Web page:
Those higher prices are causing gold producers to boost production plans. According to a survey by PriceWaterhouseCoopers, 82% of gold producers are looking to increase production next year. Agnico-Eagle Mines (NYSE: AEM) is looking to hike production by as much as 18%.

That's good news for CAPS investor Brigus Gold, since come Dec. 31 it will become a small, growing, but unhedged gold producer. Up until now, performance was held back due to hedging activities that priced gold at just $876 an ounce. It used some financing maneuvers a few months ago to reduce its debt and completely eliminated its hedges. That should make its wholly owned Black Fox Mine in Ontario an attractive proposition as it will sell its gold at spot prices while cash costs will be in the range of $500 to $550 an ounce.

Barrick Gold (NYSE: ABX), AngloGold Ashanti, and others also eliminated their hedge books this year.

With other projects in development as well, Brigus could very well earn the accolades that the CAPS community has bestowed on it. While the company is still generally unknown to the market, 96% of those rating the junior miner think it will turn in market-beating performances.

If you're not sure whether Brigus belongs in your portfolio, add it your watchlist and have all the Foolish news and analysis about the stock aggregated in one place.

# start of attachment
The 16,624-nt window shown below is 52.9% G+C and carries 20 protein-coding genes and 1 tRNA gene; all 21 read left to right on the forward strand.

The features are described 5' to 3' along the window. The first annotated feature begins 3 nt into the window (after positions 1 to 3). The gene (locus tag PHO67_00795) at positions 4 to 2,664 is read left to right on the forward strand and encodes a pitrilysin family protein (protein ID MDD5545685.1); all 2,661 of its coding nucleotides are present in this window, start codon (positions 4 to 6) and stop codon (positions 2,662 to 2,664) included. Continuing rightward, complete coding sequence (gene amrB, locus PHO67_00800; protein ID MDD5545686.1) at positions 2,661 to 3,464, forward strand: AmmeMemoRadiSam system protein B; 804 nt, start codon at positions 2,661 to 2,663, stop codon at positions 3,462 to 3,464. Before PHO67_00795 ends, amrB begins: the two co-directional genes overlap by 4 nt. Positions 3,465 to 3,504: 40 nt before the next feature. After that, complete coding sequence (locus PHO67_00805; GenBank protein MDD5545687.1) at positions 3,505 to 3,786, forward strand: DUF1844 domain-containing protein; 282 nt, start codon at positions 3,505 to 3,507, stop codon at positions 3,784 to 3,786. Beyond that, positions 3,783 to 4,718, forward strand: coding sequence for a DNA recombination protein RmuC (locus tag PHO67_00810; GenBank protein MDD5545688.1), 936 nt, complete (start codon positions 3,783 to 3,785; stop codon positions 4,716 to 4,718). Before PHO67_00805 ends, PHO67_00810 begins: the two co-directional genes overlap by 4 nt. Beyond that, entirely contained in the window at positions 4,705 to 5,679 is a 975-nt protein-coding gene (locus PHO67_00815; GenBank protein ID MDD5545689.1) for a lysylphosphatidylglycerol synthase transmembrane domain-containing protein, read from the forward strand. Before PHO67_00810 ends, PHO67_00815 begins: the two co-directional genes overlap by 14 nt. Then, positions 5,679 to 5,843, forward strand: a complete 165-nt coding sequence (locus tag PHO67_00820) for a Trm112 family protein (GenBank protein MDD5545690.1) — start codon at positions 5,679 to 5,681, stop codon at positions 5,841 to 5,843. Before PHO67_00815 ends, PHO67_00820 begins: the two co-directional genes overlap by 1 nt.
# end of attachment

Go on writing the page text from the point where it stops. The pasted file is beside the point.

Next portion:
A sea of red in green
After scoring deals with the military and a number of airlines to test out its proprietary biomass output, green tech specialist Rentech had investors hoping the business would soon turn profitable. But lower selling prices continue to pressure operations, and despite record-high product margins, Rentech disappointed Wall Street once again.

CAPS member VincentChang is certainly disappointed that it can't turn a profit, but 87% of the CAPS members rating the clean tech leader think it will outperform the broad market averages. Head over to the Rentech CAPS page and let us know if you think the stock will remain on standby.

Checking the mercury
Are these stocks invitingly warm or bitterly frosty? It pays to start your research on these stocks on Motley Fool CAPS. Read a company's financial reports, scrutinize key data and charts, and examine the comments your fellow investors have made -- all from a stock's CAPS page. Then weigh in with your own thoughts on which stocks you think are hot little numbers and which offer cold comfort. It's free to sign up.

Yongye International is a Motley Fool Global Gains pick. The Fool owns shares of Yongye International. Try any of our Foolish newsletter services free for 30 days. We Fools may not all hold the same opinions, but we all believe that considering a diverse range of insights makes us better investors. 

Fool contributor Rich Duprey currently does not have a financial position in any of the stocks mentioned in this article. You can see his holdings here. The Motley Fool has a disclosure policy.